Parenting - The art and science of nurturing
Authored by Dr. Shekhar Seshadri and Nirupama Rao, and published by Byword Books (Rs. 250/-), lives up to its blurb Children are nature’s gift to mankind, and how we raise them is our gift to the world.
A rare book that does not resort to any jargon, balances the needs of children and parents very rationally, and yet goes into the depth of emotional well being. While it draws extensively from the principles of the famous Rudolf Steiner, it also projects the Indian family scenario, with insightful case studies that make the reader sit up and think.
Almost every aspect of parenting, from common issues such as discipline, learning, self esteem to generation gap and sibling rivalry has been dealt with in a simple but practical manner, giving specific tips to parents to handle different and difficult situations. The book also covers adoption, grief, sexuality and value education, which are the need of the hour.
This book is a reminder to parents on issues that are known cognitively but often neglected in practice e.g. the importance of touch, respecting the child’s choices, acknowledging unique learning styles, to name a few.
Teaching and giving a good upbringing to kids has been quoted very well – All people are learners. The challenge is to determine the kind, amount and pace of learning that benefits different individuals, whether they are intellectually, developmentally or physically challenged. Every person loves to learn and wants to learn, but with dignity and freedom.
This book is a useful tool to adults who wish to keep learning how to provide better learning and growth to kids.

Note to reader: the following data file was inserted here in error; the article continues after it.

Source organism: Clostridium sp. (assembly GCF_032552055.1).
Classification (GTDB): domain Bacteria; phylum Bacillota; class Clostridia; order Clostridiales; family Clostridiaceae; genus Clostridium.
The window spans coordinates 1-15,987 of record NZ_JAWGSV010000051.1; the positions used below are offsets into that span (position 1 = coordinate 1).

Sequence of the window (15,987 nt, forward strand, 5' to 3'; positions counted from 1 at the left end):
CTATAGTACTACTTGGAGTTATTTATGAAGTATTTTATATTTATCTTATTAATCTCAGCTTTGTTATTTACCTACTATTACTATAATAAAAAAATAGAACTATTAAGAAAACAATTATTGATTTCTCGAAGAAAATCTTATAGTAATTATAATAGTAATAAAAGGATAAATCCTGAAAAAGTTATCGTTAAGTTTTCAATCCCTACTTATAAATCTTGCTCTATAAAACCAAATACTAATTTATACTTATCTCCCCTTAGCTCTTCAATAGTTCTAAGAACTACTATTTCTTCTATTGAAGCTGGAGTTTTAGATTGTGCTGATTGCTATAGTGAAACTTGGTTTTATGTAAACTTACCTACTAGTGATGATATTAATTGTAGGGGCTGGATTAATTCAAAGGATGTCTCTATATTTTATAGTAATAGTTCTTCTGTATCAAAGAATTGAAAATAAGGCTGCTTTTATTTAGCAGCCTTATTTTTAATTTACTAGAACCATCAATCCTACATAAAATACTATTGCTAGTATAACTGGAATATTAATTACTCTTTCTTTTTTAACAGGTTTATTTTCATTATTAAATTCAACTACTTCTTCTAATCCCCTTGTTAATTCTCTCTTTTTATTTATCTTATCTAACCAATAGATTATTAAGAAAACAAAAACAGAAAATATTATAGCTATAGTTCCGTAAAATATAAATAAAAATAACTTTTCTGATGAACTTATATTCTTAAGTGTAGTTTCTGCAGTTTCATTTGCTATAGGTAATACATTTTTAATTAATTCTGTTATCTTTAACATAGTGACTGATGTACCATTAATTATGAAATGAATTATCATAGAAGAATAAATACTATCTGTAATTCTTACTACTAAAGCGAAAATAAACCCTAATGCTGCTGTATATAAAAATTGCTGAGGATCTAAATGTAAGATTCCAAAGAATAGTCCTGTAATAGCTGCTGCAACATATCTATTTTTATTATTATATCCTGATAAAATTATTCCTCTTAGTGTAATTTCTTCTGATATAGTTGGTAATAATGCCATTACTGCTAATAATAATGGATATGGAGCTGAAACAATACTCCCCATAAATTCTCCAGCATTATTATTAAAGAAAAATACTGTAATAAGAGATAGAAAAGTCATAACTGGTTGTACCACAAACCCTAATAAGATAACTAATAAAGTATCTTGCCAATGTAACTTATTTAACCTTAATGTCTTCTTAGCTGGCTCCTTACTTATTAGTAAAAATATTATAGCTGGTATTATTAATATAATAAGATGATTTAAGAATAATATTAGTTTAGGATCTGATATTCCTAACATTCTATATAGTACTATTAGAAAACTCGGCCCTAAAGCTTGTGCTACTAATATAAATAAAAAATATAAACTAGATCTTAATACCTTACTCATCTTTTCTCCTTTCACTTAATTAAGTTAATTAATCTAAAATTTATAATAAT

The Human Zoo
The city is not a concrete jungle but a human zoo. - The Human Zoo written by the revolutionary author, Desmond Morris, of “The Naked Ape” (sold over 10 million copies), published by Vintage Books.
It is almost as though he was a clairvoyant who could see into the future. This book, written in 1969, speaks about the behaviour of human beings in the rat race of urban life. His first book on human behaviour from the perspective of a zoologist had already created immense awareness (and controversy due to religious gurus denouncing the fact that humans can be compared to any other animal). In this book, he writes about animals who live in zoos, and how their natural behaviour changes.
He analyses the behaviour of human beings who live in the urban zoo, or the concrete jungle, confined to their apartments, office cubicles and cars or buses. He has highlighted the many ill-effects of this unnatural environment, and how it has made us move away from our development and growth as it should have been. It is remarkable that this book, written almost fifty years ago when computers and mobiles were unheard of, almost predicts what life would be in the twenty-first century.
Chapter after chapter regales us with facts that we neglect, comparing our behaviour to the behaviour of zoo animals, and shows us where we too are going off the track. With remarkable insight, he explains each of our erratic behaviour patterns, why we imbibe them, and then he gives simple tips on how we need to overcome and move back to a more natural lifestyle. Do read the book and share your thoughts with all of us. Shall we, can we, will we listen to him ...?
Anatomy of an Illness
“Anatomy of an Illness” – as perceived by the Patient (reflections on Healing and Regeneration)